On Connecting Egypt and Schools

With the power of instant news, we watched the events in Egypt as they happened. Whether the peaceful gathering of the masses or the few days of violence, there were and still are so many stories intertwined into this overthrow of a long-standing regime.

These two thoughts repeatedly played in my mind: the desire of people to be free and the peaceful nature of the masses – and each of these took me back to the 1960s and the way Martin Luther King treated civil rights. However, the Egyptians had something that Dr. King’s followers did not have: social media.

Some have described it tweets versus tanks. Columnist Kathleen Parker wrote these words:

Unarmed men and women inspired by tweets of freedom stared into the bullying armaments of dead ways. It was a stark image of the prolonged battle between good and evil that human apparently have been fated to fight. This time, enabled by what we casually call social media, evil finally may be outgunned.

Today, news travels faster than ever – and Revolution 2.0 has spread to other countries in the region – yet we are witnessing different behaviors by those with the tanks. Nonetheless, the events in Egypt have demonstrated social media’s power – and as this outstanding video shows, the numbers are staggering. (Sorry, this one can’t be embedded.)

Many people use social media as modern-day paparazzi to keep up with the latest news from someone they deem important. Businesses use social media to increase revenue through communication, customer service, and marketing. Many people (as me) use blogs to fuel our appetite for learning through informal means. Some corporate training departments are now incorporating social media tools. Meanwhile, can social media tools be the lightning rod to ignite public education reform? Do you really think schools entrenched in the industrial age model could react that fast?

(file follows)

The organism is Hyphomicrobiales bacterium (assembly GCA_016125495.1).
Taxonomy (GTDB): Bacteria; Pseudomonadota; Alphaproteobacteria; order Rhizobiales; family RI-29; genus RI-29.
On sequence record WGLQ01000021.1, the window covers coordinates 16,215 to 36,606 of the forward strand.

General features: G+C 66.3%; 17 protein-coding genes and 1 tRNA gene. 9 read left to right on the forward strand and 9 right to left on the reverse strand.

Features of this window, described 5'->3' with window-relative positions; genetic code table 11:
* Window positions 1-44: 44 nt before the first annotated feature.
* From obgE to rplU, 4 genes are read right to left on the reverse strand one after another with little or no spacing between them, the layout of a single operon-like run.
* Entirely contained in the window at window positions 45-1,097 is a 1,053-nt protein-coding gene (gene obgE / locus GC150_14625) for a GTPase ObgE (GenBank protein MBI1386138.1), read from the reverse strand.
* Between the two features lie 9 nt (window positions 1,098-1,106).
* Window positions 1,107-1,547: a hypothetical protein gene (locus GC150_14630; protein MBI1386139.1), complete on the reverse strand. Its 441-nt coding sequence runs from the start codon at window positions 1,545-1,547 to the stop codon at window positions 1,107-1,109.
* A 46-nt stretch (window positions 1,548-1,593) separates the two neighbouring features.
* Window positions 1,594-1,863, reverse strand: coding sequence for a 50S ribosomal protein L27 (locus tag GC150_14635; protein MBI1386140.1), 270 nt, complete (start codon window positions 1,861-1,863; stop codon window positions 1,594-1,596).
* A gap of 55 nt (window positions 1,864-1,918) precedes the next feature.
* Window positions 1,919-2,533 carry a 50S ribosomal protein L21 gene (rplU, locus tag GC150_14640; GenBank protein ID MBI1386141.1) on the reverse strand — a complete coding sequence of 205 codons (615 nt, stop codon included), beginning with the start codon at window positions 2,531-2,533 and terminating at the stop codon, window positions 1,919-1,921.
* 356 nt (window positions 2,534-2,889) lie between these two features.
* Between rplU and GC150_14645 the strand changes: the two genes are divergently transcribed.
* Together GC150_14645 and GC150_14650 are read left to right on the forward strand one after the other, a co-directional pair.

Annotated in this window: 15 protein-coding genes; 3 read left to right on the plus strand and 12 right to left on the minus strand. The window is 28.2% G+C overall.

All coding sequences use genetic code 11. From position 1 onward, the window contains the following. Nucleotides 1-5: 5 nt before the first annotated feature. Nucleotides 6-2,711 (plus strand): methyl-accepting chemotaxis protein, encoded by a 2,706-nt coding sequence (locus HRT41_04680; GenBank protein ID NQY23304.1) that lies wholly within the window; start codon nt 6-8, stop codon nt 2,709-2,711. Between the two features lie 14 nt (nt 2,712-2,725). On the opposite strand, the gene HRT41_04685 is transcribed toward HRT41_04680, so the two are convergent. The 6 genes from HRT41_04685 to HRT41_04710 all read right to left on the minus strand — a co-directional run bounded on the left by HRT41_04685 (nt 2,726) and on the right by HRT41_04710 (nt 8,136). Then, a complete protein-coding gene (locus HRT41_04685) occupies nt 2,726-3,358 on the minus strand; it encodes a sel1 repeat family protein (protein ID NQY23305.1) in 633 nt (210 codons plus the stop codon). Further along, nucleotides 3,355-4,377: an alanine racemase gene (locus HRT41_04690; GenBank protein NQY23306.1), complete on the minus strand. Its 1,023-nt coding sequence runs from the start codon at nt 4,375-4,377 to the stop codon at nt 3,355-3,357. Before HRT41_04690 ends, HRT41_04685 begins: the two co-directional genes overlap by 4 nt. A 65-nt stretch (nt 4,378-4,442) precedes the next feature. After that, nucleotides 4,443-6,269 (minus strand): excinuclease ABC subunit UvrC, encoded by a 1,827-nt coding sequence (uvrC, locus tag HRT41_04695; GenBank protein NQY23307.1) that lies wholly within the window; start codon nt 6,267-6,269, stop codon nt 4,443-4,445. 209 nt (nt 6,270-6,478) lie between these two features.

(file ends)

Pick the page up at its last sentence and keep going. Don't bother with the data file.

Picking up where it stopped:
On Opinions in the Shorts: Vol. 30

On the Tribute
I admit that a side of me was leery about the Michael Jackson tribute being an out-of-control sideshow – thus am glad that didn’t happen, so here are a few thoughts.

Positives: Very well done planned, dignified, balanced blend of tribute and memorial, focused on the good, contained many great statements I wish I would have written down because they were applicable and meaningful to all

Negatives: I can’t help but wonder how much was designed with future DVD sales in mind.

Future: I can’t wait to see Rep. Peter King’s (R-NY) vote on the mentioned House resolution.

On Odd Timing
On the day after the Jackson tribute, I saw this headline: Thin-looking Kim Jong II makes rare appearance at memorial

On Classic Dignity
Although many reality-show-based attitudes promote the contrary, many people still admire, seek, and promote dignity. This recent David Brooks column is worth reading.

On Twitter
Twitter was in Cincinnati’s news twice this morning. The first about a city council member sending tweets during a council meeting, and secondly, Bengals WR and self-promoting egotist Chad Ocho Cinco desiring to send tweets in team meetings, during games, and at halftime. To both I say this: Read the Brooks column and do your job.

On an Interesting Artist
For those enjoying art, Stephanie Clair’s works caught my eye, thanks to Maxi at Ovah’ Coffee.  This link shows Stephanie’s work, and the Artists link on the left sidebar leads viewers to other artists. Enjoy.

On Evolution and Religion Journey
I continue to read interesting information and learning about this subject. I’m currently reading by Nature, Reality, and the Sacred by Langdon Gilkey. Now deceased, Gilkey was a Professor of Theology at the University of Chicago’s Divinity School and was an expert witness at the historic evolution-creationism in education trial in Arkansas.

On Mickelson Prayers
Thoughts and prayers to Phil Mickelson and his family as they also deal with his mother’s breast cancer.

On Something to Ponder
Not long ago I purchased a book light for $4, which included 2 batteries. Replacement batteries cost $6.

On an Ambitious Energy Project
Masdar is a planned city located in Abu Dhabi, United Arab Emirates that is based on renewable resources and zero-carbon, zero-waste technologies. To stimulate thoughts, watch the 2-minute+ video below. To learn more, use this link to CNN Search Results that include many interesting resources, including one from GE.